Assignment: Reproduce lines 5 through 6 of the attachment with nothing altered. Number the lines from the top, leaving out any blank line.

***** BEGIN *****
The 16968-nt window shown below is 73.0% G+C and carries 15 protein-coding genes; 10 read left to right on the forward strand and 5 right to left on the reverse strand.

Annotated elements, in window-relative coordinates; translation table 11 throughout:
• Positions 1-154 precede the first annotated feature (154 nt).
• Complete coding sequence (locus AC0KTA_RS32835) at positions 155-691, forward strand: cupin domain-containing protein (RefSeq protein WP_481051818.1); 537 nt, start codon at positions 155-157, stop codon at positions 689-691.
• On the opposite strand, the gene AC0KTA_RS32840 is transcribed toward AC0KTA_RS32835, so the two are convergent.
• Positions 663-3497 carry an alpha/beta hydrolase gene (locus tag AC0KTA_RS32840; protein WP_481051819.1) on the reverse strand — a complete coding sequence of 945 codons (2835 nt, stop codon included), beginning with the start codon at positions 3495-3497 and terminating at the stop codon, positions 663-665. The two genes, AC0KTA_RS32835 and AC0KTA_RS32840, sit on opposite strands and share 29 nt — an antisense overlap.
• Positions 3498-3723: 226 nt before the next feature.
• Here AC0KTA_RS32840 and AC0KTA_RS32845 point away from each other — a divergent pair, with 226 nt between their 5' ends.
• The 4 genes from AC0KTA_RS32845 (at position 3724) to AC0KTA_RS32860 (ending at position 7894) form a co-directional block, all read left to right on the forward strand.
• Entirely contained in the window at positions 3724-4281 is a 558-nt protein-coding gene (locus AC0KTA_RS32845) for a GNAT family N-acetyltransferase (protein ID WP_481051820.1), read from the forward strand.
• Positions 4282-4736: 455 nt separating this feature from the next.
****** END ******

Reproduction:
• On the opposite strand, the gene AC0KTA_RS32840 is transcribed toward AC0KTA_RS32835, so the two are convergent.
• Positions 663-3497 carry an alpha/beta hydrolase gene (locus tag AC0KTA_RS32840; protein WP_481051819.1) on the reverse strand — a complete coding sequence of 945 codons (2835 nt, stop codon included), beginning with the start codon at positions 3495-3497 and terminating at the stop codon, positions 663-665. The two genes, AC0KTA_RS32835 and AC0KTA_RS32840, sit on opposite strands and share 29 nt — an antisense overlap.